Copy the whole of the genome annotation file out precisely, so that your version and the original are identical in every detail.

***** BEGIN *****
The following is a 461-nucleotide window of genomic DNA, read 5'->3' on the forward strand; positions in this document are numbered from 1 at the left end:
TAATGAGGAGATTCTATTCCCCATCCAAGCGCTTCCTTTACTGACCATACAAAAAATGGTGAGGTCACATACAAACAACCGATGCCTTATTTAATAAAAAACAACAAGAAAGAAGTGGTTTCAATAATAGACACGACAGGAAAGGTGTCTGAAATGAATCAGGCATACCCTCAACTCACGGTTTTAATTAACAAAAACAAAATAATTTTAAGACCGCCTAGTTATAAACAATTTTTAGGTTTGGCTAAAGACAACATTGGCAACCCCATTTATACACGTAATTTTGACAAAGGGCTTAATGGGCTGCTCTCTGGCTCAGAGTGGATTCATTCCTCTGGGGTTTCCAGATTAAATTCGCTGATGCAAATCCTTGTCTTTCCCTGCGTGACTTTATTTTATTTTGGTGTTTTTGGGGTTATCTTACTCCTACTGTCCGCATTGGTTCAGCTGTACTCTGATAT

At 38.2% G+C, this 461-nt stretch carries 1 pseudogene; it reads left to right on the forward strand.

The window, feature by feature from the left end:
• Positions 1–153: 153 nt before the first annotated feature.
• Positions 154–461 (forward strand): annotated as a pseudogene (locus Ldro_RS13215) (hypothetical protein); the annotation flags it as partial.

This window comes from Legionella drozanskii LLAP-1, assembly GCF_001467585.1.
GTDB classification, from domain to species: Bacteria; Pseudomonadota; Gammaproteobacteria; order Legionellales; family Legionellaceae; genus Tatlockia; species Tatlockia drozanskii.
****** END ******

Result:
The following is a 461-nucleotide window of genomic DNA, read 5'->3' on the forward strand; positions in this document are numbered from 1 at the left end:
TAATGAGGAGATTCTATTCCCCATCCAAGCGCTTCCTTTACTGACCATACAAAAAATGGTGAGGTCACATACAAACAACCGATGCCTTATTTAATAAAAAACAACAAGAAAGAAGTGGTTTCAATAATAGACACGACAGGAAAGGTGTCTGAAATGAATCAGGCATACCCTCAACTCACGGTTTTAATTAACAAAAACAAAATAATTTTAAGACCGCCTAGTTATAAACAATTTTTAGGTTTGGCTAAAGACAACATTGGCAACCCCATTTATACACGTAATTTTGACAAAGGGCTTAATGGGCTGCTCTCTGGCTCAGAGTGGATTCATTCCTCTGGGGTTTCCAGATTAAATTCGCTGATGCAAATCCTTGTCTTTCCCTGCGTGACTTTATTTTATTTTGGTGTTTTTGGGGTTATCTTACTCCTACTGTCCGCATTGGTTCAGCTGTACTCTGATAT

At 38.2% G+C, this 461-nt stretch carries 1 pseudogene; it reads left to right on the forward strand.

The window, feature by feature from the left end:
• Positions 1–153: 153 nt before the first annotated feature.
• Positions 154–461 (forward strand): annotated as a pseudogene (locus Ldro_RS13215) (hypothetical protein); the annotation flags it as partial.

This window comes from Legionella drozanskii LLAP-1, assembly GCF_001467585.1.
GTDB classification, from domain to species: Bacteria; Pseudomonadota; Gammaproteobacteria; order Legionellales; family Legionellaceae; genus Tatlockia; species Tatlockia drozanskii.